LASER MACHINING CATHETER TUBING DELIVERS BOTH DESIGN AND MANUFACTURING ADVANTAGES
Montevideo, Minn. / 08 October 2010—
Non-contact tube machining via laser ablation satisfies both the demanding design requirements and robust manufacturing needs of
today's most advanced catheters. Many catheter designs require precise features such as holes, slots, recessed areas, and tapers.
These designs rely on tightly controlled manufacturing processes to transform tube extrusions into high performing conduits for
electrical transmission, for fluid delivery or aspiration, and for device deployment.
Laser ablation is the specific process of vaporizing material by matching the tube material's absorptive properties to the proper laser wavelength, and then applying this chosen wavelength to the material with the correct energy density and duration. When the process variables of power, pulse, focus, and dwell are properly set, laser energy breaks the material's molecular bonds and causes it to evaporate. True laser ablation does not rely on heat to melt or burn away material and as such laser ablation produces clean, precisely machined features with no heat effect to the attendant area.
Mechanical methods such as drilling, grinding, and blade skiving can also be used to achieve such features but may leave burrs at the feature's edge and may introduce undesired heat and stress to the catheter material. And contact machining methods that use drill bit or blade may be hindered by the presence of stainless steel braid in the catheter tube wall. However, laser ablation uses a wavelength that interacts only with the tube's polymer but not its metal. So it can machine features despite an imbedded braid. Furthermore, certain forms of laser energy can remove polymer and braid together if so required.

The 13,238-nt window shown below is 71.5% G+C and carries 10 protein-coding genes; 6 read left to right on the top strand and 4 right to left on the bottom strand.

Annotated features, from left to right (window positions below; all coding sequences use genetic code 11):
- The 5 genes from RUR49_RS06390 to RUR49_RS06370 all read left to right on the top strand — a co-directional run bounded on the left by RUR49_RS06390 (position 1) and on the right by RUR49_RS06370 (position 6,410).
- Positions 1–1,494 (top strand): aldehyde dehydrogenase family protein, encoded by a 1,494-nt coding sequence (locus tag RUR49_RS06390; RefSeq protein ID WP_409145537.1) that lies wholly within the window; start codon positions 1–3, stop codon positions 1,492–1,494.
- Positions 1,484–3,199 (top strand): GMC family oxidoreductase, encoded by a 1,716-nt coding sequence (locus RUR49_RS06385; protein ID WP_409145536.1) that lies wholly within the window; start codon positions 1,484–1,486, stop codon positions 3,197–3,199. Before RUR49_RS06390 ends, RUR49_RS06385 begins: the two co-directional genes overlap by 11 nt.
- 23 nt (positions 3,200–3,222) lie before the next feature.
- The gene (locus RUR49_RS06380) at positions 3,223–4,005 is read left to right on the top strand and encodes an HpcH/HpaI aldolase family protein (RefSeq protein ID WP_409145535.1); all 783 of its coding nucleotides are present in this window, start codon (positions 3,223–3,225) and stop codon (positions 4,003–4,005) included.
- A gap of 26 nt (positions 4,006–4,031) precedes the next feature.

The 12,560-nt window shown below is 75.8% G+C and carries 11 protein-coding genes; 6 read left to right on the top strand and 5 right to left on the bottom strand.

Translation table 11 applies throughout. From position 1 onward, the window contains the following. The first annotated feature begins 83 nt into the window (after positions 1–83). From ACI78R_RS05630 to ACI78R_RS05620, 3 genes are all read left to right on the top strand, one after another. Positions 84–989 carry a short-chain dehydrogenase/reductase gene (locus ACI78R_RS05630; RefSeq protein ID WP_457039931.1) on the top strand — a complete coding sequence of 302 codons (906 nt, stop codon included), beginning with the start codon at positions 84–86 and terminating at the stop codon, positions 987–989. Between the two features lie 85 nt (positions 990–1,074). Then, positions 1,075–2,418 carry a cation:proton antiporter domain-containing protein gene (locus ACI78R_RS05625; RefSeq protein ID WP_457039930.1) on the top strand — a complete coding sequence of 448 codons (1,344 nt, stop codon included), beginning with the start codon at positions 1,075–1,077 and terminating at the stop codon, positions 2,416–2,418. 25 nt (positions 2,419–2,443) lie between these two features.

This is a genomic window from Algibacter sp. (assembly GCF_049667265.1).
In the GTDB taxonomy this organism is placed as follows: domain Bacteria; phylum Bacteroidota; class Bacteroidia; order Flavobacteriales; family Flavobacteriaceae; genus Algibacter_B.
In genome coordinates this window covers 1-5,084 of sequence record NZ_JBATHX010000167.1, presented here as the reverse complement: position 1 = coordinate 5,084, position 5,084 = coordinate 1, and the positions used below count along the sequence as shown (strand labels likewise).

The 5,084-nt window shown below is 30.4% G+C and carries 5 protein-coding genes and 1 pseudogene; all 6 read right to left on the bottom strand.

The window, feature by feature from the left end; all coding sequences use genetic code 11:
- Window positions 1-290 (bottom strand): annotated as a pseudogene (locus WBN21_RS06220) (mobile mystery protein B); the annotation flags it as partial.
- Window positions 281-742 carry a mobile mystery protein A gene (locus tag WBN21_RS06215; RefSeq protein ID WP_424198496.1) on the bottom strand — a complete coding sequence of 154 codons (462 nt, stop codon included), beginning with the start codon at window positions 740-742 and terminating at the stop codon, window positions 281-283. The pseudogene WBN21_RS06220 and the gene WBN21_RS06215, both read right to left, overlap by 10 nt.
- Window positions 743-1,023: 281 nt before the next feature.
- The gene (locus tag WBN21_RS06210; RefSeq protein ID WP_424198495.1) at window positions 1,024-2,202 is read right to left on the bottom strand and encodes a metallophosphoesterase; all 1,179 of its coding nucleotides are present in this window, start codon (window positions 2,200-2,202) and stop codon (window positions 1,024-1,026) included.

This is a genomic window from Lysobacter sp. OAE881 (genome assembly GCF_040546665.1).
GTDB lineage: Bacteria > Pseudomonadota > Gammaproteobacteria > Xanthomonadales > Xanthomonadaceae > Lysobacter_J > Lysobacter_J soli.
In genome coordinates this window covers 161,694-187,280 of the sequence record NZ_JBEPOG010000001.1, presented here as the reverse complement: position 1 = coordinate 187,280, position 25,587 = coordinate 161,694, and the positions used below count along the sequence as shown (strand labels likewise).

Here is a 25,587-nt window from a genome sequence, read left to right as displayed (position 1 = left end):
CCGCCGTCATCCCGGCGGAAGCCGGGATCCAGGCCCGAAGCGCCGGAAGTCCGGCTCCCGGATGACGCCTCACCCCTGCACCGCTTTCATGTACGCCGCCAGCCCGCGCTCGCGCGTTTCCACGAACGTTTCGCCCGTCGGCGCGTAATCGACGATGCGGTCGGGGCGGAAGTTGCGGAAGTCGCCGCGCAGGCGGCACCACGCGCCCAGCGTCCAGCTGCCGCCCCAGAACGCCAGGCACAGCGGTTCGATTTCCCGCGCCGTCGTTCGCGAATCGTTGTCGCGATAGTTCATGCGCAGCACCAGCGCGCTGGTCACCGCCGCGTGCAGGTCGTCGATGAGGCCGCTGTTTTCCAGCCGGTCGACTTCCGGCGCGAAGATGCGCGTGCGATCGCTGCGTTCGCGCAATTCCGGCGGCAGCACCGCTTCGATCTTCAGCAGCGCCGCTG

Laser energy is highly directional, meaning the photons of a laser beam are tightly grouped and travel in parallel. This characteristic allows for highly controlled presentation of the laser beam's energy to the tube material with a beam delivery system of fiber optics or lenses, masks, and mirrors. Because machining with laser energy does not involve contact tools, there are no tool life concerns.
The process characteristics of laser machining make it an ideal candidate for catheter manufacturing. Its non-contact approach avoids introducing undesired flaws - flaws which are common in mechanical machining. Laser machining allows for significant amounts of material to be removed both efficiently and precisely, creating a considerable advantage to manufacturers of catheter components.
Avicenna Technology, an innovative manufacturer primarily serving the medical device industry with Laser, Mechanical, and Organizational Energy services, celebrates ten years of serving as an outsourced-manufacturing resource to its valued customers. Avicenna uses Laser, Mechanical and Organizational Energy combined with sophisticated automation to prototype, plan, and manufacture products made from a wide range of materials. As an innovative manufacturer and solution provider, Avicenna bridges the technology-solution gap between customer ideas and commercialized products - products that change the way we live. For more information, visit us at www.avicennatech.com.